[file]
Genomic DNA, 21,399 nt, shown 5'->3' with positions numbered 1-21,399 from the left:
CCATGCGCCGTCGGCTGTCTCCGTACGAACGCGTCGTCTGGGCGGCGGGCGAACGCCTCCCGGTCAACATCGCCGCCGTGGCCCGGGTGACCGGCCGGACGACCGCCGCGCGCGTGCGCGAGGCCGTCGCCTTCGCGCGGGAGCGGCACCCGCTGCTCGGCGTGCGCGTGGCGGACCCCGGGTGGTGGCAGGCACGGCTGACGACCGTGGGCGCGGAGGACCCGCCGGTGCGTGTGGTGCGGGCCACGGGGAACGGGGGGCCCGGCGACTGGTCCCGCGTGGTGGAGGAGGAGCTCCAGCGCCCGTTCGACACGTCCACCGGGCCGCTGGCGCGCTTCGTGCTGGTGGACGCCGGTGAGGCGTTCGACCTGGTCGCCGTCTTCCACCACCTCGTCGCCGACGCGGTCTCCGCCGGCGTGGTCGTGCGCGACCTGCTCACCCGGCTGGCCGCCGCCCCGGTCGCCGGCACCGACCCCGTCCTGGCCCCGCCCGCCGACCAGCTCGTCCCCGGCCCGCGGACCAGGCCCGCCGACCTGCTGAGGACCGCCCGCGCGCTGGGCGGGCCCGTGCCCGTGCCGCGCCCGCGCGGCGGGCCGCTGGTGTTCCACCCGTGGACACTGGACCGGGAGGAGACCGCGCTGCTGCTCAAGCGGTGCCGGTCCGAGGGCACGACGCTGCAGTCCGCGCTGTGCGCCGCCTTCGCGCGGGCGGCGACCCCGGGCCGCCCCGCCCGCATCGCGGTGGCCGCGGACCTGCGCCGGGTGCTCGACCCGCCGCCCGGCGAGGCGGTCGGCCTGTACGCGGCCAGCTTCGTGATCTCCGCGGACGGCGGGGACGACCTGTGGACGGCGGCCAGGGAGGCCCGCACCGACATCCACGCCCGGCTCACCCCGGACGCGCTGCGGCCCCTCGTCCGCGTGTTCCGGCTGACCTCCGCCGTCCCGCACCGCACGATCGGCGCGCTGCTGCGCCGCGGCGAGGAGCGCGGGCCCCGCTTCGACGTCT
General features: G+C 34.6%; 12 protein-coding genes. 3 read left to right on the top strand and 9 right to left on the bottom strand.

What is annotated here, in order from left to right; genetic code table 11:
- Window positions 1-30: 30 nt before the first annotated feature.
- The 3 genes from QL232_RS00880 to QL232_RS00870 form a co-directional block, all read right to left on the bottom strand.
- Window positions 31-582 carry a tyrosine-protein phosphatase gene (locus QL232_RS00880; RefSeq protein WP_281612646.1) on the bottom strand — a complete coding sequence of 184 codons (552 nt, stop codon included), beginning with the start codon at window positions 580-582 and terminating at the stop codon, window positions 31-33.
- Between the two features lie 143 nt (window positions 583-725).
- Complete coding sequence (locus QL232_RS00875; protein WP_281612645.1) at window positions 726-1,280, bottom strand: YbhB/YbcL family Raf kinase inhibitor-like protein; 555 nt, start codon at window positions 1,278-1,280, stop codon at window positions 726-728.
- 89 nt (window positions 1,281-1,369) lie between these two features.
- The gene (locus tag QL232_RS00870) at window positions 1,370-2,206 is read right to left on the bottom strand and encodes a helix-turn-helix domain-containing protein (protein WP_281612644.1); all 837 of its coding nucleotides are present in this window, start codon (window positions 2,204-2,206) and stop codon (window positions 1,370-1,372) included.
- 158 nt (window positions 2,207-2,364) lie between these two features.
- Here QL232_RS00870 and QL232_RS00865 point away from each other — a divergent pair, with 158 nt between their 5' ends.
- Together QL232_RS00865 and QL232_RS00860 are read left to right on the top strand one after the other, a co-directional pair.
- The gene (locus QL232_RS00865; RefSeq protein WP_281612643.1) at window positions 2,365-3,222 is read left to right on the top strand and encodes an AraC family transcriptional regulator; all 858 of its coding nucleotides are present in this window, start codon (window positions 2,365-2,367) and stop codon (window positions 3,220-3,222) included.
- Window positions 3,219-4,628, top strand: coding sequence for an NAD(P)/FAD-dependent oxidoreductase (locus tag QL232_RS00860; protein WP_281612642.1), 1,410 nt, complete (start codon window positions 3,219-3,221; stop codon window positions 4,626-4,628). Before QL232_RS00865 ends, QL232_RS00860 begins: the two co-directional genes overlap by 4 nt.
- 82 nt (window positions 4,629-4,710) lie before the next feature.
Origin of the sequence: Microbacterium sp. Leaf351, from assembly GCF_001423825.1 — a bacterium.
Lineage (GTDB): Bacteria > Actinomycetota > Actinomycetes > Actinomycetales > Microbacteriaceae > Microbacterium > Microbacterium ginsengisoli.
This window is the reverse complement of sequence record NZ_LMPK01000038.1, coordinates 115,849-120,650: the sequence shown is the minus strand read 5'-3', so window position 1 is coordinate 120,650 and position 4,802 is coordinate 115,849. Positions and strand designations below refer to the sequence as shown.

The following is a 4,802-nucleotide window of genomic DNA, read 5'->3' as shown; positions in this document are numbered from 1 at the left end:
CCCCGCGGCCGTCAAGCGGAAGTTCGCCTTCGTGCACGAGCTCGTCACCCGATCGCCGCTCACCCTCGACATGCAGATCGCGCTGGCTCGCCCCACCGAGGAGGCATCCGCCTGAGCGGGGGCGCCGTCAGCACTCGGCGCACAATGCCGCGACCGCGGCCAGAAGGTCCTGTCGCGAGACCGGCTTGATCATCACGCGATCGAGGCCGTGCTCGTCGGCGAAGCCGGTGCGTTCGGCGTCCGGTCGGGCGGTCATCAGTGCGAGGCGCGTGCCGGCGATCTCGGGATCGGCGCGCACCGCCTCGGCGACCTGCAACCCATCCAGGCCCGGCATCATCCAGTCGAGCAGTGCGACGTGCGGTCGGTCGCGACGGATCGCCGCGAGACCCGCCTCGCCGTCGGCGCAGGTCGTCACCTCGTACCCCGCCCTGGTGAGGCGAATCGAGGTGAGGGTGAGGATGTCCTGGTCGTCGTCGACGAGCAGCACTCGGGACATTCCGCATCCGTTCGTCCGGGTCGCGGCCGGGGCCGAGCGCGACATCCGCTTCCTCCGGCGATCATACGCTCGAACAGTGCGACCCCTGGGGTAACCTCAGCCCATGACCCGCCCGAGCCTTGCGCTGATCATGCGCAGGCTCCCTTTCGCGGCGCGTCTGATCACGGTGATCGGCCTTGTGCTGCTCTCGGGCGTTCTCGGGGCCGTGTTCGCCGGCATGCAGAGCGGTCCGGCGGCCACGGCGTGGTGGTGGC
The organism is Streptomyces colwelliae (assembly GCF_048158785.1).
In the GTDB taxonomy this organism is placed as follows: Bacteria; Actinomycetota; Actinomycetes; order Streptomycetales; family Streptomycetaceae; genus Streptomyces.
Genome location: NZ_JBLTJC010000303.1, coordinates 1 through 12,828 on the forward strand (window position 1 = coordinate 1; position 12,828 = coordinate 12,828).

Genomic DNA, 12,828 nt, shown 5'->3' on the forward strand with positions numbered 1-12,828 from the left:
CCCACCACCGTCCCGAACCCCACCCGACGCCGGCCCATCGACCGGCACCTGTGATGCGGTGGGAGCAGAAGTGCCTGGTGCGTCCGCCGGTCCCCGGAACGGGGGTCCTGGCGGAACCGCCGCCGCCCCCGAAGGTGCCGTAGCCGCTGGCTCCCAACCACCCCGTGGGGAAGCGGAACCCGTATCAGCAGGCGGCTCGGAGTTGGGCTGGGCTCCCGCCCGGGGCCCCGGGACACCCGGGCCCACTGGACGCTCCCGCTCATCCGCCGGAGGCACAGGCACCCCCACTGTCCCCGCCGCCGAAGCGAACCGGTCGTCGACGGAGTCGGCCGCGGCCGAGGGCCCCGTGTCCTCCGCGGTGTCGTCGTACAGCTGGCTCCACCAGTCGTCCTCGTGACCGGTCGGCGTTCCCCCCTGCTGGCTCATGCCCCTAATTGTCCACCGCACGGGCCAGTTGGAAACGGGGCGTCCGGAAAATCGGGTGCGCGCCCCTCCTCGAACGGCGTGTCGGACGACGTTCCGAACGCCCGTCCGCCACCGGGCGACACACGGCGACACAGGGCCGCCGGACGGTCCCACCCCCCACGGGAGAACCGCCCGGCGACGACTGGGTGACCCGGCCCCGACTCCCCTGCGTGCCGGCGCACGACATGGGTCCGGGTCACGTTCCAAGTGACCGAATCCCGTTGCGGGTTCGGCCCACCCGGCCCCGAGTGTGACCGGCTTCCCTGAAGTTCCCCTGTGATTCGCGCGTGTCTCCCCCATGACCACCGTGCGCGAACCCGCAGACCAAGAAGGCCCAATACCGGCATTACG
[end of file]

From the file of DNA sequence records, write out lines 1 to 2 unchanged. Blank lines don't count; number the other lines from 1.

Genomic DNA, 21,399 nt, shown 5'->3' with positions numbered 1-21,399 from the left:
CCATGCGCCGTCGGCTGTCTCCGTACGAACGCGTCGTCTGGGCGGCGGGCGAACGCCTCCCGGTCAACATCGCCGCCGTGGCCCGGGTGACCGGCCGGACGACCGCCGCGCGCGTGCGCGAGGCCGTCGCCTTCGCGCGGGAGCGGCACCCGCTGCTCGGCGTGCGCGTGGCGGACCCCGGGTGGTGGCAGGCACGGCTGACGACCGTGGGCGCGGAGGACCCGCCGGTGCGTGTGGTGCGGGCCACGGGGAACGGGGGGCCCGGCGACTGGTCCCGCGTGGTGGAGGAGGAGCTCCAGCGCCCGTTCGACACGTCCACCGGGCCGCTGGCGCGCTTCGTGCTGGTGGACGCCGGTGAGGCGTTCGACCTGGTCGCCGTCTTCCACCACCTCGTCGCCGACGCGGTCTCCGCCGGCGTGGTCGTGCGCGACCTGCTCACCCGGCTGGCCGCCGCCCCGGTCGCCGGCACCGACCCCGTCCTGGCCCCGCCCGCCGACCAGCTCGTCCCCGGCCCGCGGACCAGGCCCGCCGACCTGCTGAGGACCGCCCGCGCGCTGGGCGGGCCCGTGCCCGTGCCGCGCCCGCGCGGCGGGCCGCTGGTGTTCCACCCGTGGACACTGGACCGGGAGGAGACCGCGCTGCTGCTCAAGCGGTGCCGGTCCGAGGGCACGACGCTGCAGTCCGCGCTGTGCGCCGCCTTCGCGCGGGCGGCGACCCCGGGCCGCCCCGCCCGCATCGCGGTGGCCGCGGACCTGCGCCGGGTGCTCGACCCGCCGCCCGGCGAGGCGGTCGGCCTGTACGCGGCCAGCTTCGTGATCTCCGCGGACGGCGGGGACGACCTGTGGACGGCGGCCAGGGAGGCCCGCACCGACATCCACGCCCGGCTCACCCCGGACGCGCTGCGGCCCCTCGTCCGCGTGTTCCGGCTGACCTCCGCCGTCCCGCACCGCACGATCGGCGCGCTGCTGCGCCGCGGCGAGGAGCGCGGGCCCCGCTTCGACGTCT